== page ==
Posted in Society and Culture by Karthick RM on December 5, 2011

Originally published on TamilNet

The recent cultural tour of T.M. Krishna, a Chennai based Carnatic singer, in the Northern areas of the occupied territory of Tamil Eelam, was praised by quite some in the Indian media and the Sri Lankan media. It was reported that there was a substantial turn out in Jaffna, where the artist had performed solely in Tamil. While observing the “conflicting images” in the Tamil homelands and asking some moral questions to himself, the singer concludes with an apolitical message in an article published later in The Hindu that “Artistes don’t stand for elections, don’t fight on the battlefield but we offer to everyone the very breath of life —happiness.”

The following article is, of course, not a comment on the performer’s artistic talents, but rather an introspection of the politics behind the performance.

Those familiar with Marxism would agree that there is no art that stands above politics. This is all the more true when art is placed in the context of a nation facing structural genocide. Krishna’s performance in Sri Lanka last year was held in memory of the collaborator Neelan Tiruchelvam, a virulent opponent of the Eelam Tamil struggle.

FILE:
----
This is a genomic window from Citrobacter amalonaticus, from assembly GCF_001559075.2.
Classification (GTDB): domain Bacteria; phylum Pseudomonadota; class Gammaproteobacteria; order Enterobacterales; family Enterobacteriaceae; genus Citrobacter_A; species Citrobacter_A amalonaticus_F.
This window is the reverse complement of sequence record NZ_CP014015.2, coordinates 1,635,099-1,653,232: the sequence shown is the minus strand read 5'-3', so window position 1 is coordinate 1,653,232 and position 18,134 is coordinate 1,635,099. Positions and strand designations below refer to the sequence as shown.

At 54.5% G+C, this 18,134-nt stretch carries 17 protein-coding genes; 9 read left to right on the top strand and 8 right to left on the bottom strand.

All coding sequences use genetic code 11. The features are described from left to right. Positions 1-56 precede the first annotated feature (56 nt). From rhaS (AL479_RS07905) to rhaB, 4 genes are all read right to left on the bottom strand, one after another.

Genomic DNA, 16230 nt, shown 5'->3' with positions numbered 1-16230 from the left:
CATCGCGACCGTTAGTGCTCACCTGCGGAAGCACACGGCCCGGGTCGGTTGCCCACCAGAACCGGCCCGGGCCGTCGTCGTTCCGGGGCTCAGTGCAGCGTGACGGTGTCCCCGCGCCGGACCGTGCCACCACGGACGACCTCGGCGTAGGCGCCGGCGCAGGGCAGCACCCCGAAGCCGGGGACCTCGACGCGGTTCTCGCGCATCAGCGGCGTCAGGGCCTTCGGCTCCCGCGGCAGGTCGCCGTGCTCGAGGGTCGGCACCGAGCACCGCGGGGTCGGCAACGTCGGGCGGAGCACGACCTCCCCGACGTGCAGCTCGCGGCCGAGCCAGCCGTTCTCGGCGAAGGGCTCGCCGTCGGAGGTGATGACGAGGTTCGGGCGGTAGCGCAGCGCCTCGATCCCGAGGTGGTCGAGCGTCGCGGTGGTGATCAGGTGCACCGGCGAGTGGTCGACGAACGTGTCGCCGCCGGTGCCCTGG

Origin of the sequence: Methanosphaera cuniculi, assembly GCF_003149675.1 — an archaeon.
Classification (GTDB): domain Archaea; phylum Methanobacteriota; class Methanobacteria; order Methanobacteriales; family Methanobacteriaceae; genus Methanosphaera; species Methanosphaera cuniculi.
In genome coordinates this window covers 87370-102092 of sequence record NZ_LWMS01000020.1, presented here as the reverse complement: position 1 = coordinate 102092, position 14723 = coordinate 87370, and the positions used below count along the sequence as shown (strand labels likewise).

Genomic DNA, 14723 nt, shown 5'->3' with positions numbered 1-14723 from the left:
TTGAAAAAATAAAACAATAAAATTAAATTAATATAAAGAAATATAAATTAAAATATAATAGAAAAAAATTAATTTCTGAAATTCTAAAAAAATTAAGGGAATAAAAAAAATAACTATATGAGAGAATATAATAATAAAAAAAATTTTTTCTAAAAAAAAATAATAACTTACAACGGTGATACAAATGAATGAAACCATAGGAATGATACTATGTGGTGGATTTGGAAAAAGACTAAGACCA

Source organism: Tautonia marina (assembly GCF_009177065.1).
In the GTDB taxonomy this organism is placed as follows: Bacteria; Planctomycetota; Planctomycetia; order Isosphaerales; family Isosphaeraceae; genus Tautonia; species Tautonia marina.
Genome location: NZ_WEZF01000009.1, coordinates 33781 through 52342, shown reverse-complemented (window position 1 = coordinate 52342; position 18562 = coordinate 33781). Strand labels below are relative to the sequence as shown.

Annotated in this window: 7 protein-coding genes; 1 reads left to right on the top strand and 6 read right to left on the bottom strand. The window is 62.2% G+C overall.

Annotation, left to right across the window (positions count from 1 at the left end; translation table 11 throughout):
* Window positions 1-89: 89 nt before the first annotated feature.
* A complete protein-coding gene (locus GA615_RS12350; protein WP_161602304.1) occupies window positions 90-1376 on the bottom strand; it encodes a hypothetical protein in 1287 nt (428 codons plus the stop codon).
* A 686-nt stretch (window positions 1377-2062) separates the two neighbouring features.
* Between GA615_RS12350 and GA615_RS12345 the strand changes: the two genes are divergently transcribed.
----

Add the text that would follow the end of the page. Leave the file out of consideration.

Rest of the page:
Krishna was then sought out by the Indian Ambassador to Sri Lanka Ashok K. Kantha who requested the artist to do a tour of the northern regions so that there could be a ‘cultural revival’.

When the emissary of India, a country that backed Sri Lanka in its genocidal campaign against the Tamil people, marks out an artist to promote ‘cultural revival’ in their homelands, can this act and the performance be devoid of politics? And what sort of ‘revival’ can one expect when the performance is allowed by a state that is bent on keeping the Eelam Tamils in a condition of permanent trauma?